Case Study: Redesign of Historic Structure Integrates Nature with Contemporary Needs
“The project took shape with us balancing the historic structure of Knopp School and the Teacher’s Residence with the contemporary intent of the homeowners. Curved walls, skylights, freestanding walls and pool areas were a few of the tile challenges we dealt with in the process,” said the project’s designer Rahnee Gladwin, R. Gladwin i.Design Tile. As an interior designer and Tile Heritage Foundation member, Gladwin says she has enjoyed working exclusively with ceramic, glass, metal, and stone tile as her design medium since 1998.
The schoolhouse, which features handmade tile, is tiled in a more traditional style with wainscot. Although the interior may now be contemporary, “the exterior retains the original stone walls as does the interior. They are beautifully integrated with the new areas,” Gladwin noted.
Commenting on her vision for this particular project, Gladwin said, “Natural colors of the landscape were sought as our touchstones to communicate a connection to the land and water of the Texas Hill Country - taupes, blues, greens and iridescents - to reflect the changing nature of the environment.”
In addition to complementing the landscape, Gladwin’s designs also integrated local resources into the project. “The original structure constructed of large stone blocks of local limestone was incorporated as the central structure to house the living, entertainment and a second floor teen suite with contemporary (modern) additions that branch off to form the kitchen, dining room, master suite, entry, powder room, craft room, downstairs boys’ bedroom and bath suite and pool.”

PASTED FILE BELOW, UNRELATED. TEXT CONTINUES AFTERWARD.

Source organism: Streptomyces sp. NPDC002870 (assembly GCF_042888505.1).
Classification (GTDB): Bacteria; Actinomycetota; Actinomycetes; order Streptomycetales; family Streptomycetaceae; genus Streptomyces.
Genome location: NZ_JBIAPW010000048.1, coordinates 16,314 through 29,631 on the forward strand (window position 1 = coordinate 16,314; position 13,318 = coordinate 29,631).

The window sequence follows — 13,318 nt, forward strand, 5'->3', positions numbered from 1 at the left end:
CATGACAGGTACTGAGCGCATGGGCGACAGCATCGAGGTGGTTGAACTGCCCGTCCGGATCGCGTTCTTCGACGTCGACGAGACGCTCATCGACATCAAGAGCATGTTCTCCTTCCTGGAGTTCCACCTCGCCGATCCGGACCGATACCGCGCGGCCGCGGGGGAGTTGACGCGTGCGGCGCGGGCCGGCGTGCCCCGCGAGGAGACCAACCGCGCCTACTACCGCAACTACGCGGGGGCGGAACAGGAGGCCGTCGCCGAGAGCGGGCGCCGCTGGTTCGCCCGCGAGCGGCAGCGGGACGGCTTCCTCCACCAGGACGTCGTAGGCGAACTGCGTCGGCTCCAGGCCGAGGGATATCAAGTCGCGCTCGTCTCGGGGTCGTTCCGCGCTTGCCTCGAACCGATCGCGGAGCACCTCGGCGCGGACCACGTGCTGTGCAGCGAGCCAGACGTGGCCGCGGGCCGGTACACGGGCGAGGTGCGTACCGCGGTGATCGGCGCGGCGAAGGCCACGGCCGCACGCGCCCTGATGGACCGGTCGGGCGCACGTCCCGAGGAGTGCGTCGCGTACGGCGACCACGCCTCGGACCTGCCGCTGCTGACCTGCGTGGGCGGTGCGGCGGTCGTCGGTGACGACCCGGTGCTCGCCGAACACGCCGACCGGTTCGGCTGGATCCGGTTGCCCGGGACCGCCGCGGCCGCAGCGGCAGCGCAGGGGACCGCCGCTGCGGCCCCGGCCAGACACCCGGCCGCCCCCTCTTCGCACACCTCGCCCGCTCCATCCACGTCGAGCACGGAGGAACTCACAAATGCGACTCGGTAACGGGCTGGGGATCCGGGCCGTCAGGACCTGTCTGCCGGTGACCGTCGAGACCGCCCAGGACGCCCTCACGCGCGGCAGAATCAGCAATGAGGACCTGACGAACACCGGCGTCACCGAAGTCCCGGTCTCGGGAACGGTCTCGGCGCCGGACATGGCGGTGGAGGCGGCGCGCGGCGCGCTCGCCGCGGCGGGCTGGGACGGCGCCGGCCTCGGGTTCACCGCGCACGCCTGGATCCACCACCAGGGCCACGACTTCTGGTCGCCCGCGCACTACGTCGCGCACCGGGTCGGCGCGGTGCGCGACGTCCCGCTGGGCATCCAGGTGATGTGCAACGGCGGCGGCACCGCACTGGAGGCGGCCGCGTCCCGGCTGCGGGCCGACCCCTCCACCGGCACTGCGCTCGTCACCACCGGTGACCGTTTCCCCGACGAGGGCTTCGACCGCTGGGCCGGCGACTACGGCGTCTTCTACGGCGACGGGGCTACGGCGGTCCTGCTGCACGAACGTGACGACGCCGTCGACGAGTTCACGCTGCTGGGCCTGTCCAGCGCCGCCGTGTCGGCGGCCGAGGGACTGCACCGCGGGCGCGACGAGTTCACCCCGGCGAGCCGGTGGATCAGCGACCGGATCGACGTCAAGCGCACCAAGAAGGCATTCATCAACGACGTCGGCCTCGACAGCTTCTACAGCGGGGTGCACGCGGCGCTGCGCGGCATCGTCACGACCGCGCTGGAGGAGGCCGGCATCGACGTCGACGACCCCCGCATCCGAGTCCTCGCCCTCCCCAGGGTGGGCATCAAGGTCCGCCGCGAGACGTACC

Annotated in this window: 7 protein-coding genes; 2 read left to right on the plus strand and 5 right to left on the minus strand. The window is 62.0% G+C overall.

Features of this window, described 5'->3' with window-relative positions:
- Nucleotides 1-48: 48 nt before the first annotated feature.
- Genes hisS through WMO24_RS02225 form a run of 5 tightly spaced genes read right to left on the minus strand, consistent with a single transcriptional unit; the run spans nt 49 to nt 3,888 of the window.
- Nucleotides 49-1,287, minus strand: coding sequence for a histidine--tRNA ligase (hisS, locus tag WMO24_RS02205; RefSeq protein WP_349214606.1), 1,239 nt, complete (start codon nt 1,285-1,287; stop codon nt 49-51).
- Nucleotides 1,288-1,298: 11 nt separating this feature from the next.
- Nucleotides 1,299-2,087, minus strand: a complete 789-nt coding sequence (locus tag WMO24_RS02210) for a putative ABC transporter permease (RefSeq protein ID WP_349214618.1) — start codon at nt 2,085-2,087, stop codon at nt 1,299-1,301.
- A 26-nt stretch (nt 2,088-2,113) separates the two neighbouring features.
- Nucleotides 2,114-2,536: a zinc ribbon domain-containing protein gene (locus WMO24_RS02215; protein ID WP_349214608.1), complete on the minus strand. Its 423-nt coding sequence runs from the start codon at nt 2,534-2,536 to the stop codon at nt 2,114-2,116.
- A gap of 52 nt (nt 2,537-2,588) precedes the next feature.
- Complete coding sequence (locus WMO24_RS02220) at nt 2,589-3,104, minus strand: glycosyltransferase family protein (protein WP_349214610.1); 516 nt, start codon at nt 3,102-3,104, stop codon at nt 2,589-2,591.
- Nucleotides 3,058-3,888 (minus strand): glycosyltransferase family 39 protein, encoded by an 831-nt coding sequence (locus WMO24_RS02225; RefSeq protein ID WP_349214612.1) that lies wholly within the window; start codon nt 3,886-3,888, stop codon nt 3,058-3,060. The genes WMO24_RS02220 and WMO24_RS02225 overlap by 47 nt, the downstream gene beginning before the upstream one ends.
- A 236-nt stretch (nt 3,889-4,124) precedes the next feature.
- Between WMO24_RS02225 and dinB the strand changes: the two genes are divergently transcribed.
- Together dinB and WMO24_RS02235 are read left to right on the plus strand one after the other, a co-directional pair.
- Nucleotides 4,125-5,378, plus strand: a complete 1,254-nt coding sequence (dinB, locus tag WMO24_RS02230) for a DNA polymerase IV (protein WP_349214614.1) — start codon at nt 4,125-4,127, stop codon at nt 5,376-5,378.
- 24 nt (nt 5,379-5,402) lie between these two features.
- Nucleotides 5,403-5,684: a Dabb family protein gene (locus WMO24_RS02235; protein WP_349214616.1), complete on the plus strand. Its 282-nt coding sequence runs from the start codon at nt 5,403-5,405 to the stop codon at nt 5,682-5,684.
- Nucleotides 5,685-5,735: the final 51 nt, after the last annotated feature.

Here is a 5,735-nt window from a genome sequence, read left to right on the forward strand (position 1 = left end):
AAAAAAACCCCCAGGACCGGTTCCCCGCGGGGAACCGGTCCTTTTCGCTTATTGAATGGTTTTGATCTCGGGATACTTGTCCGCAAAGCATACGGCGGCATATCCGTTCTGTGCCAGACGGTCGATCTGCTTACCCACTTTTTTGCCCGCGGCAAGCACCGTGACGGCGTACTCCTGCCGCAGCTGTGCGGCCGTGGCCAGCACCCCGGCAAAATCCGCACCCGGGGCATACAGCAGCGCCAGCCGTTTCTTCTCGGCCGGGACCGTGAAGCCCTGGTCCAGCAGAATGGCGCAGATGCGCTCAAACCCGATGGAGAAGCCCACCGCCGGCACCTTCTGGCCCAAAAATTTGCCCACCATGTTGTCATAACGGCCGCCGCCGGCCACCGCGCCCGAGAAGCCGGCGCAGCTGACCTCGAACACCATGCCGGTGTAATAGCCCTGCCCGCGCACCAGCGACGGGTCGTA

Meeting the NeedsEach manufacturer and tile collection fit a particular need within this project. After much research, Gladwin and the homeowners, Jim and Victoria Brown, were pleased with the results of their selection.
For the kitchen, Sicis’ NeoGlass, a mosaic glass tile, was utilized for the backsplash’s curved walls. “These tiles were mounted with the longest length of the ovals traveling horizontally to increase the visual length of the space,” Gladwin added.
The master bath’s tub and shower walls were fitted with the matte Walker Zanger Roku Series (6”x12”) glass tile in Sharkskin for a sophisticated, clean contemporary look that “blended well with the cement floor, cement vanities and cement tub deck. The large-scale size grounded the glass tile with the ‘weight’ of the cement surrounding it,” noted Gladwin.
To add an element of “punch and fun for the young occupant” and to complement the terrazzo floor tile, Gladwin went with Interstyle’s Glassblends random-colored mosaic series (1”x1”) for the downstairs boy’s bathroom, while the upstairs teen suite bathroom was fitted with 1”x1” Oceanside Tessera in Tahoe, also for the fun aspect, but with a contemporary twist.
“The pool bottom incorporates iridescent-finished black glass tile [Hakatai’s Tivoli, Indigo Blend Iridescent]. This coloration gives the pool a quiet visual depth with sparkle that changes as the sun travels across the pool; while the spa areas of the pool are covered with a bright green 2”x2” glass tile from Interstyle that pops the surrounding greens of the farm fields into the pool. The glass tile also offers a smooth surface for bathers in the pool where feet and skin come into contact with the tile,” Gladwin noted.
So, did this 19-month-long project yield the expected results? You bet, says Gladwin. “The homeowners and their two boys where wowed with the results. The family enjoys the baths and the pool - delighting in the design everyday.”